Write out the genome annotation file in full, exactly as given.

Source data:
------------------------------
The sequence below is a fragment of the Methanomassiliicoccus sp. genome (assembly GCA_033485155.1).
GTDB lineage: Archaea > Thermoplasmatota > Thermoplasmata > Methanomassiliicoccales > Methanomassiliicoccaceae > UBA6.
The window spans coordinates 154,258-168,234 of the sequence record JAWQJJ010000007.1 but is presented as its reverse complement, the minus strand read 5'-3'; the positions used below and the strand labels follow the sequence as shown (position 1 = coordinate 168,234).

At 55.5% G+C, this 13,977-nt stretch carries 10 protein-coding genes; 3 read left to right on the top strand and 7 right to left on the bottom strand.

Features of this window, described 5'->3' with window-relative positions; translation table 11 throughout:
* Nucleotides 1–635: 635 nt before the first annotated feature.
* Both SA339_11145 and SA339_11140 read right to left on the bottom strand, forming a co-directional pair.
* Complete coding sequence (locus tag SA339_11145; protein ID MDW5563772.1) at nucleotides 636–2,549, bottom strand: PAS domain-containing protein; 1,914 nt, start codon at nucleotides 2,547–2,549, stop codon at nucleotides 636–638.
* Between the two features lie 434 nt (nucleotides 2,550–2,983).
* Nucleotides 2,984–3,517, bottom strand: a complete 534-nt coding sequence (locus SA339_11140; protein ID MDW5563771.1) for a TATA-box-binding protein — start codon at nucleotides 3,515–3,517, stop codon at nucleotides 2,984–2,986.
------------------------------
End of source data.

The sequence below is a fragment of the Methanomassiliicoccus sp. genome (assembly GCA_033485155.1).
GTDB lineage: Archaea > Thermoplasmatota > Thermoplasmata > Methanomassiliicoccales > Methanomassiliicoccaceae > UBA6.
The window spans coordinates 154,258-168,234 of the sequence record JAWQJJ010000007.1 but is presented as its reverse complement, the minus strand read 5'-3'; the positions used below and the strand labels follow the sequence as shown (position 1 = coordinate 168,234).

At 55.5% G+C, this 13,977-nt stretch carries 10 protein-coding genes; 3 read left to right on the top strand and 7 right to left on the bottom strand.

Features of this window, described 5'->3' with window-relative positions; translation table 11 throughout:
* Nucleotides 1–635: 635 nt before the first annotated feature.
* Both SA339_11145 and SA339_11140 read right to left on the bottom strand, forming a co-directional pair.
* Complete coding sequence (locus tag SA339_11145; protein ID MDW5563772.1) at nucleotides 636–2,549, bottom strand: PAS domain-containing protein; 1,914 nt, start codon at nucleotides 2,547–2,549, stop codon at nucleotides 636–638.
* Between the two features lie 434 nt (nucleotides 2,550–2,983).
* Nucleotides 2,984–3,517, bottom strand: a complete 534-nt coding sequence (locus SA339_11140; protein ID MDW5563771.1) for a TATA-box-binding protein — start codon at nucleotides 3,515–3,517, stop codon at nucleotides 2,984–2,986.